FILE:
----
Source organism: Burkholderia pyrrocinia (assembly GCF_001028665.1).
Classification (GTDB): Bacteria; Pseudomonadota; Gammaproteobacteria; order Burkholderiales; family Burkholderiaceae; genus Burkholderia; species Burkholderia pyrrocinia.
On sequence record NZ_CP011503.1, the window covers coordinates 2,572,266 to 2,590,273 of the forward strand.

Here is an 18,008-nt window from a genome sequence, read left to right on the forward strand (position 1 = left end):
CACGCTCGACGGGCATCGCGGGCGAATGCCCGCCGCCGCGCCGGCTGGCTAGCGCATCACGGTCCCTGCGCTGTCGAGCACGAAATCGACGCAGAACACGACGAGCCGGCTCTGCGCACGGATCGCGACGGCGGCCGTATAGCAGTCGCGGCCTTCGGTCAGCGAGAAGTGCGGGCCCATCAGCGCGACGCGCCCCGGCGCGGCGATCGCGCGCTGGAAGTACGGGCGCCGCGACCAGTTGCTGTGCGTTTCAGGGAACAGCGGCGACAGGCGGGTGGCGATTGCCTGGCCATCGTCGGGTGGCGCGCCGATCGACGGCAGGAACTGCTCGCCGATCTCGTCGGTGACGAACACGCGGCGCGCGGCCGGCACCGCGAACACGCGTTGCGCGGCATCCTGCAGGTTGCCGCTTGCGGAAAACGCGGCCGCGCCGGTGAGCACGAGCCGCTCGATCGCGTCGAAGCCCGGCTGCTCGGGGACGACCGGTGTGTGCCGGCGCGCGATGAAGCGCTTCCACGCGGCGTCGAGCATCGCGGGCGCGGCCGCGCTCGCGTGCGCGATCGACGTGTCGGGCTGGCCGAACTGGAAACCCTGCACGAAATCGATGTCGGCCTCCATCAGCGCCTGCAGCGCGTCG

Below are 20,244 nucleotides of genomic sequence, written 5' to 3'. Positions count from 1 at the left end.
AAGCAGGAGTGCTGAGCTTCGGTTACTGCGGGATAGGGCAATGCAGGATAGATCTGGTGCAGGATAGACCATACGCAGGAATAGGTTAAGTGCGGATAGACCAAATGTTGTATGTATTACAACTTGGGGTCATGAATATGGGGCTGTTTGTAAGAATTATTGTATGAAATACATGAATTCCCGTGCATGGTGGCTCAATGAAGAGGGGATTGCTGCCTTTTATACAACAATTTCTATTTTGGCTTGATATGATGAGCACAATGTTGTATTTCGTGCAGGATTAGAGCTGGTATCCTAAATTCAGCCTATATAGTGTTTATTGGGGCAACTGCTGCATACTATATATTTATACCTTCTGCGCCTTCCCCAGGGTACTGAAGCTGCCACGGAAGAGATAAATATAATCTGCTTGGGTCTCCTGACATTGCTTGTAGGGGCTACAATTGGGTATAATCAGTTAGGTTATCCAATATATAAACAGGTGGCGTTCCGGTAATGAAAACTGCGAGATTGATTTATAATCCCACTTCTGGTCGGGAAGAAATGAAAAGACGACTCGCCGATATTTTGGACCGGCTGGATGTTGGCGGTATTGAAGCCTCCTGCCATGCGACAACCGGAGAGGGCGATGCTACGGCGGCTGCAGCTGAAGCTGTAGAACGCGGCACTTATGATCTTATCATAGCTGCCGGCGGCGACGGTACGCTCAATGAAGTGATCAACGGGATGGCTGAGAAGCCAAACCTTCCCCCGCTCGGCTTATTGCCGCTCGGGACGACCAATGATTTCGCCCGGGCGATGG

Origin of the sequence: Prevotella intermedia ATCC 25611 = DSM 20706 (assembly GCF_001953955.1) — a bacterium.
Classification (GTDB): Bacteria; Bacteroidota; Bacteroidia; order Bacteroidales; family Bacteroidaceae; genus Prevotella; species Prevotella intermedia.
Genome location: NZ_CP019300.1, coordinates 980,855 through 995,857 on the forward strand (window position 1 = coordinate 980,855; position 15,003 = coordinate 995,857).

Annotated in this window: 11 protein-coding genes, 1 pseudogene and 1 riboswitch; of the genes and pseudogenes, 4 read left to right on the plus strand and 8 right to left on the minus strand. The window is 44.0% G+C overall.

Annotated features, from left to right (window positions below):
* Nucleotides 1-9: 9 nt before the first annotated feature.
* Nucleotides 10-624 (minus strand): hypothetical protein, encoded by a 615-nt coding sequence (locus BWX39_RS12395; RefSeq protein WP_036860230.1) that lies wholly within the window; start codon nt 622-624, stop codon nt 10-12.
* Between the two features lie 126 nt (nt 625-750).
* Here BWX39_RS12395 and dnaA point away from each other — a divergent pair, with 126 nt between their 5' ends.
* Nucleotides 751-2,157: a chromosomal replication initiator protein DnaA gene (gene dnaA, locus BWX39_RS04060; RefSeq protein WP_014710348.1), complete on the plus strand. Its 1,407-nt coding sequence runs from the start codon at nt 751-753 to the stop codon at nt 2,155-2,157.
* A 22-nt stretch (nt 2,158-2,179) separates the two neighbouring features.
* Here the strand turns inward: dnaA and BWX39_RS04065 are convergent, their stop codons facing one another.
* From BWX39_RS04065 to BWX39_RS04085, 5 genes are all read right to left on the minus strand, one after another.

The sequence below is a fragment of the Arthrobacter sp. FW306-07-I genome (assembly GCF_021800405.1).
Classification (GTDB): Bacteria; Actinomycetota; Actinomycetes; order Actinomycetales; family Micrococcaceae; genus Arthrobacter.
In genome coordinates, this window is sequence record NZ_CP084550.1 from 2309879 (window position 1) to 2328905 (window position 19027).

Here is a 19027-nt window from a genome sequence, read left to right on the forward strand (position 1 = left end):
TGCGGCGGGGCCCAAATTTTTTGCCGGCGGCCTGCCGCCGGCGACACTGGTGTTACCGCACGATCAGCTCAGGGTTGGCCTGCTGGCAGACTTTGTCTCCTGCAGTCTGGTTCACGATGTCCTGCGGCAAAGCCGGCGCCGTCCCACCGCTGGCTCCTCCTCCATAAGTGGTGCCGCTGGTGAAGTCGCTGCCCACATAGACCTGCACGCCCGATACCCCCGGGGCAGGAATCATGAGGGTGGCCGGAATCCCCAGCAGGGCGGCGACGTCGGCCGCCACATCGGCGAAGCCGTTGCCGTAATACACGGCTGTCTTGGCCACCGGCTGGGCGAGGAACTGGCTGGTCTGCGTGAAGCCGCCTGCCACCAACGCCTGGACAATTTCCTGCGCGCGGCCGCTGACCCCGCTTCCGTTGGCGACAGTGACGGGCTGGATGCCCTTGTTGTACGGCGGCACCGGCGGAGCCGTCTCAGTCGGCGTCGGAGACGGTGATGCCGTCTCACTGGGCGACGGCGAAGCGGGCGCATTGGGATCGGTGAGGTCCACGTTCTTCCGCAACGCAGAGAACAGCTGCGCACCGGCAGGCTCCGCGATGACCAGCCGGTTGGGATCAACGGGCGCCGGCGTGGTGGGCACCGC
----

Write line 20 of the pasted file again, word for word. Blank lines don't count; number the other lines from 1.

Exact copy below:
* From BWX39_RS04065 to BWX39_RS04085, 5 genes are all read right to left on the minus strand, one after another.